Atmospheric Physics Research
THE ATMOSPHERIC PHYSICS group comprises six regular faculty and a dozen very active adjuncts, emeriti and research staff. Our current areas of research include lightning and atmospheric electricity. Others study the middle and upper atmosphere, including ozone and space weather , as well as convection and dynamics in the atmosphere of Earth and other planets. Langmuir Laboratory for Atmospheric Physics is a facility unique in the world, providing an instrumented mountaintop specialized in lightning research. Langmuir also includes balloon-launch facilities and a capability in compact instrumentation appropriate for remote and airborne deployments. The convection and dynamics group has its own Beowulf cluster, while the upper atmospheric group supports extremely sensitive spectrographs. Students in our graduate program can acquire deep and hands-on experience with custom scientific instrumentation and electronics, computer-modeling and automated data analysis and theoretical and mathematical methods of physics.
Atmospheric electricians study all of the electrical phenomena in the atmosphere. There is lightning from cloud to ground or within clouds, as well as red sprites, blue jets and elves, all electromagnetic phenomena in the upper stratosphere and ionosphere. All of these phenomena leave electromagnetic signatures. Lightning alone creates large changes in electric fields, magnetic fields and electromagnetic radiation (radio waves) at a variety of frequencies. Lightning also produces light and heat, and it seems also to produce X-rays, and perhaps gamma rays.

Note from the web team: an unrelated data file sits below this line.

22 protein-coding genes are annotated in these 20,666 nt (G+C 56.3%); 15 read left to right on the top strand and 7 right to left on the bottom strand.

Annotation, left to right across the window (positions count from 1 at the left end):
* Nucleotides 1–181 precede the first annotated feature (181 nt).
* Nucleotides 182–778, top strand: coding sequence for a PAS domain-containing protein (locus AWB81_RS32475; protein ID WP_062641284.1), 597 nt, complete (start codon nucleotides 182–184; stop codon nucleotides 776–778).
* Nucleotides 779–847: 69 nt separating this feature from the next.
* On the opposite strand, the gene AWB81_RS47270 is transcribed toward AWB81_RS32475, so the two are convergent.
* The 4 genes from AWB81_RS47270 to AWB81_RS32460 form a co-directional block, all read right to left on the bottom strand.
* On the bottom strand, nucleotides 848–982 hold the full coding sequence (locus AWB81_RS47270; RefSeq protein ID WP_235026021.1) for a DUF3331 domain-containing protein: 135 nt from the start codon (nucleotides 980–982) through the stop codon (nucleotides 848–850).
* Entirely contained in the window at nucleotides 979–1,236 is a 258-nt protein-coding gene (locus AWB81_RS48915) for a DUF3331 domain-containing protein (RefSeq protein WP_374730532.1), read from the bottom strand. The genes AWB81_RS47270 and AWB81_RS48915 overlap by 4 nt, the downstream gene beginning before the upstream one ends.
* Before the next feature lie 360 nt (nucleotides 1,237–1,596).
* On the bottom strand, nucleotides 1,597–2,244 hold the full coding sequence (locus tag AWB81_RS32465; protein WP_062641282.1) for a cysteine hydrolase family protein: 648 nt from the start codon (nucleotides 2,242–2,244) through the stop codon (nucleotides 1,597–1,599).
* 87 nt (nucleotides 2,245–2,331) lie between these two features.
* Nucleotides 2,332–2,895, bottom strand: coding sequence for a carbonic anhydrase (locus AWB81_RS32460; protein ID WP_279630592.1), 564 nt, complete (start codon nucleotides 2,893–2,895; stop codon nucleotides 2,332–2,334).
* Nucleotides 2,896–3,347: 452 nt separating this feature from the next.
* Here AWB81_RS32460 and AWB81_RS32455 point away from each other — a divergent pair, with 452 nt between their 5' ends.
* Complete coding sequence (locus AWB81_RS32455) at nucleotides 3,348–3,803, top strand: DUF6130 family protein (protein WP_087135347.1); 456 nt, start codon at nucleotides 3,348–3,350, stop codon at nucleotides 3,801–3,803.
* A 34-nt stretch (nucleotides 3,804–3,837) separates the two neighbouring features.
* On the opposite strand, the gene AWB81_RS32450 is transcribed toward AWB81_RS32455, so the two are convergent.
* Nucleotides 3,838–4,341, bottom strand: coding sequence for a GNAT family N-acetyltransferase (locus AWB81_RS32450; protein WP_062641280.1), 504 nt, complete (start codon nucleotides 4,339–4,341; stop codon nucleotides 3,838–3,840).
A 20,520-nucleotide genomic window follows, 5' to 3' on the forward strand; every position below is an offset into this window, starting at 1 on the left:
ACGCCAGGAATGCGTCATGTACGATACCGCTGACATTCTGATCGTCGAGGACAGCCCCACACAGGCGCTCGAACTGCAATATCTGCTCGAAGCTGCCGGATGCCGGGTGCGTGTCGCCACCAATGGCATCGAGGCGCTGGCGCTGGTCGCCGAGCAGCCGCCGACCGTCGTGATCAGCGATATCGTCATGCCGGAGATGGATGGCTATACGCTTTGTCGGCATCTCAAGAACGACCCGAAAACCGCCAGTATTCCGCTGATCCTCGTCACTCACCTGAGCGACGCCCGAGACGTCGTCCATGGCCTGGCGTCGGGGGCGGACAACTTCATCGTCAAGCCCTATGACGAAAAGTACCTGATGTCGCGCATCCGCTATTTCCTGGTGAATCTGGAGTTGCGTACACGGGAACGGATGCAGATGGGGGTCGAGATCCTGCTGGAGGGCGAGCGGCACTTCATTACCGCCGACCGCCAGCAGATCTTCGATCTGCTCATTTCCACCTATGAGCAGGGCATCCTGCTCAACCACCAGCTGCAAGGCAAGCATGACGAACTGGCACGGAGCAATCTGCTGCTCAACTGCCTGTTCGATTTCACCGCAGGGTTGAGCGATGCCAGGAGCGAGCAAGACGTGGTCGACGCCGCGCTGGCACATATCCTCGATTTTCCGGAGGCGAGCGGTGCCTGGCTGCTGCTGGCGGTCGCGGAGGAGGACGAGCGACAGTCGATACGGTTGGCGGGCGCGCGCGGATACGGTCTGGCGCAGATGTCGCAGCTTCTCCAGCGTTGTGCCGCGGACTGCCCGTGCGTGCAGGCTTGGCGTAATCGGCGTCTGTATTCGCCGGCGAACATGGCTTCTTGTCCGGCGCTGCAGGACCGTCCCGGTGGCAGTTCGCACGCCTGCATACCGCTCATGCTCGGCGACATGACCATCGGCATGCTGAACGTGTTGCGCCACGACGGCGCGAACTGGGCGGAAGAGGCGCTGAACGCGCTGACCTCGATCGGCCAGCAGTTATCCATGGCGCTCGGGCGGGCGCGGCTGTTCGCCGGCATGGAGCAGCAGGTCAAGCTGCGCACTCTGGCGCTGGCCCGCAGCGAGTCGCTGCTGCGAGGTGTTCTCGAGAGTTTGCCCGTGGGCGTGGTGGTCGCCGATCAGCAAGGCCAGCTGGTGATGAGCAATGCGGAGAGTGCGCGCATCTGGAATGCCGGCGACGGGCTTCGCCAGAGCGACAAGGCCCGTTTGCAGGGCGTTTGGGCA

NMT’s Convection and Dynamics Group concerns itself with the mechanisms governing circulations in the atmosphere of the earth and of other planets. Convection is emphasized because it plays a central, but often poorly understood role in these circulations. Current work includes developing a better understanding of convective weather disturbances in the tropical regions of the earth’s atmosphere and in inferring the character of the flows in the atmospheres of the outer planets from observations made by space probes.
The middle and upper atmospheric physics group studies a wide range of phenomena related to the dynamics, chemistry, and radiative processes in the stratosphere, mesosphere, and thermosphere — basically everything above about 10 km altitude. Much of our research involves interpretation of remote sensing data from Earth observing satellites. We study processes related to chemical ozone destruction and the polar ozone hole, water vapor in the tropical upper troposphere and lower stratosphere, and extratropical stratosphere/troposphere exchange.